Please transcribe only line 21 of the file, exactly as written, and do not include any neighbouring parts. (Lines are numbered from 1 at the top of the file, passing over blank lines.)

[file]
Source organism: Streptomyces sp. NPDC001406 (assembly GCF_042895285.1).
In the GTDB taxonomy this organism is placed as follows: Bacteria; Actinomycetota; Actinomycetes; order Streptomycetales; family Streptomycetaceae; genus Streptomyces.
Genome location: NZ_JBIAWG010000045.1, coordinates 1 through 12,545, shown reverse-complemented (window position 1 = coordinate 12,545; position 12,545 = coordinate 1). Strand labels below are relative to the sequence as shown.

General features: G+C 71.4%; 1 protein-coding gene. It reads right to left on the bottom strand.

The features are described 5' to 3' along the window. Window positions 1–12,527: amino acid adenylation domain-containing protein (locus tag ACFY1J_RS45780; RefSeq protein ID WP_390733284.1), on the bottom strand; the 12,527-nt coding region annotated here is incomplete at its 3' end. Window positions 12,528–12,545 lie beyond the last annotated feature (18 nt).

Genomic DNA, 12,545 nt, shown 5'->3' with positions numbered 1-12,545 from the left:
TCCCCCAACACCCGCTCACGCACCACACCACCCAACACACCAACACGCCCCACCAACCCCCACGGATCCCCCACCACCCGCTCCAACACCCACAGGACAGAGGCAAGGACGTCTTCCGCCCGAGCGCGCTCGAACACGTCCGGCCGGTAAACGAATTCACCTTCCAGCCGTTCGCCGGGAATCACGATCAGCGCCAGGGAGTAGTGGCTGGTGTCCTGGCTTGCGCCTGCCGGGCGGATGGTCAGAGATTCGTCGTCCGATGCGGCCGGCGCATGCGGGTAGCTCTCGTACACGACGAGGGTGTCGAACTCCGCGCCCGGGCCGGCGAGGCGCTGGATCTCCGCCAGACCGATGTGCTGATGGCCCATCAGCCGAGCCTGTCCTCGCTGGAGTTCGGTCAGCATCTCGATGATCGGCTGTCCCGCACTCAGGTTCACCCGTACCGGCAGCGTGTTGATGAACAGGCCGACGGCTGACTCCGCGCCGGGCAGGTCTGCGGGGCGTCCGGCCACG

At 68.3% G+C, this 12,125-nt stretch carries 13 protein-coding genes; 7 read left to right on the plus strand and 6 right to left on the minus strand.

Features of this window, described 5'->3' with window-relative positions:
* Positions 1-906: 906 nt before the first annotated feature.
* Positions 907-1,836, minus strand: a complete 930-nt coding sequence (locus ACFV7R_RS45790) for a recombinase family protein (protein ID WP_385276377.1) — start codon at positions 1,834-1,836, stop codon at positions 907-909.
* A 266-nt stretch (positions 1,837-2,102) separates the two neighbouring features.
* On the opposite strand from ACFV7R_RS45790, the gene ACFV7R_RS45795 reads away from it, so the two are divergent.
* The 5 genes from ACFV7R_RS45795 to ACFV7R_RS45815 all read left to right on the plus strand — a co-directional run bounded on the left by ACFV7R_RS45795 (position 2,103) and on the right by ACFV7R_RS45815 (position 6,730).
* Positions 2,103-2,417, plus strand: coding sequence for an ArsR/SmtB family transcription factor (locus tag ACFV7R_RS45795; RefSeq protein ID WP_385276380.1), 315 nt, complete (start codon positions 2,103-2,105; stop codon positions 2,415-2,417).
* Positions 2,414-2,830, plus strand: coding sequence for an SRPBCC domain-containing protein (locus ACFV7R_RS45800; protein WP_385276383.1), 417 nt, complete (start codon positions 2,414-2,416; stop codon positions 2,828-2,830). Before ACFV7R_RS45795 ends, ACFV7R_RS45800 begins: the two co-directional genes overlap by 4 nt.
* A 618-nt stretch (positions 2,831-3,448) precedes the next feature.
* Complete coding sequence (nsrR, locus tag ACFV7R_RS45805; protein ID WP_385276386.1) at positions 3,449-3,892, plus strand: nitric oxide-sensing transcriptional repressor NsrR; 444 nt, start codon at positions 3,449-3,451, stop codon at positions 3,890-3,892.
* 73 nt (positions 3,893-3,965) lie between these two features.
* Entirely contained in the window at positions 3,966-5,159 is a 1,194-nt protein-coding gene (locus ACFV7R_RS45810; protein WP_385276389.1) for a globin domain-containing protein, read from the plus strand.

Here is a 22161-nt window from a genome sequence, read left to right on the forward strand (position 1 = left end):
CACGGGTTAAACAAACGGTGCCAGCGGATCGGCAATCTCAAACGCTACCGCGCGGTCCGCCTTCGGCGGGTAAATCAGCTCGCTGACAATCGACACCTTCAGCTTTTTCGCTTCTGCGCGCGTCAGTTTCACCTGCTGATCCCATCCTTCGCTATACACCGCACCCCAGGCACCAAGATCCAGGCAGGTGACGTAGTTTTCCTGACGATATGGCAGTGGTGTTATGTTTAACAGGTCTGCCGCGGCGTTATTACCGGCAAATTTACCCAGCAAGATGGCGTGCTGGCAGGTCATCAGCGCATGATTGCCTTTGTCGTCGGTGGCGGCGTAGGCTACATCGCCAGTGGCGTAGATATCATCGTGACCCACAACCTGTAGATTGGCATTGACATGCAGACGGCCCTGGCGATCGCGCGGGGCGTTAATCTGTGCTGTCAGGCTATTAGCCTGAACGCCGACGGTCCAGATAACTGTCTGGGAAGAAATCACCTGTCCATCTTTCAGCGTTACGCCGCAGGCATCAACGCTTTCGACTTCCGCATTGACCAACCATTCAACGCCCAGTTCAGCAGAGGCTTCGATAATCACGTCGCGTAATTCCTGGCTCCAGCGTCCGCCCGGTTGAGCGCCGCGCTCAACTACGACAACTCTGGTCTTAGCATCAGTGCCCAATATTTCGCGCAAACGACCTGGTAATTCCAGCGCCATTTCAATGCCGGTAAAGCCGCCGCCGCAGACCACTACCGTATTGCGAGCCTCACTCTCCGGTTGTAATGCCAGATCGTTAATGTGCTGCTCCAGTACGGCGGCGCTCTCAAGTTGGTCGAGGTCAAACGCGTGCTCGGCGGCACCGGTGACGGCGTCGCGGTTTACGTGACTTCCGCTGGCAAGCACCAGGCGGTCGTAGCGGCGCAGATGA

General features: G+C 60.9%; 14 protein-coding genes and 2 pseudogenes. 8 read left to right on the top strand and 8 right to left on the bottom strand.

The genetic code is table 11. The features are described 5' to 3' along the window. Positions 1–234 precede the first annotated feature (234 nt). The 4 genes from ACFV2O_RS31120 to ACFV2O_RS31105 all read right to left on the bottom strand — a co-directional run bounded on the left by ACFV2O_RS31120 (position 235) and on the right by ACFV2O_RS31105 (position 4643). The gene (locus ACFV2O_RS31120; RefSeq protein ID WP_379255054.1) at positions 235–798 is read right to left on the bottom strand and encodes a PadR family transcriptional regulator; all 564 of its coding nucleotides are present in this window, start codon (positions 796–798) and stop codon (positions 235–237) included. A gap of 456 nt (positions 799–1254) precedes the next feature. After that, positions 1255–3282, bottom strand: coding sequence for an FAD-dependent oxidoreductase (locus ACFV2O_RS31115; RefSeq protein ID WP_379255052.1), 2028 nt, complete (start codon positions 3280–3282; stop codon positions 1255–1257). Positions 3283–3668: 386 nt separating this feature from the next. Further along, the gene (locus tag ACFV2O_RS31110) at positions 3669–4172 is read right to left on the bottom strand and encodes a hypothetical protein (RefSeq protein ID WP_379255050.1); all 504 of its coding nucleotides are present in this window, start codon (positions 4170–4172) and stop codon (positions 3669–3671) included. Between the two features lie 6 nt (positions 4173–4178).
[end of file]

Here is a 22161-nt window from a genome sequence, read left to right on the forward strand (position 1 = left end):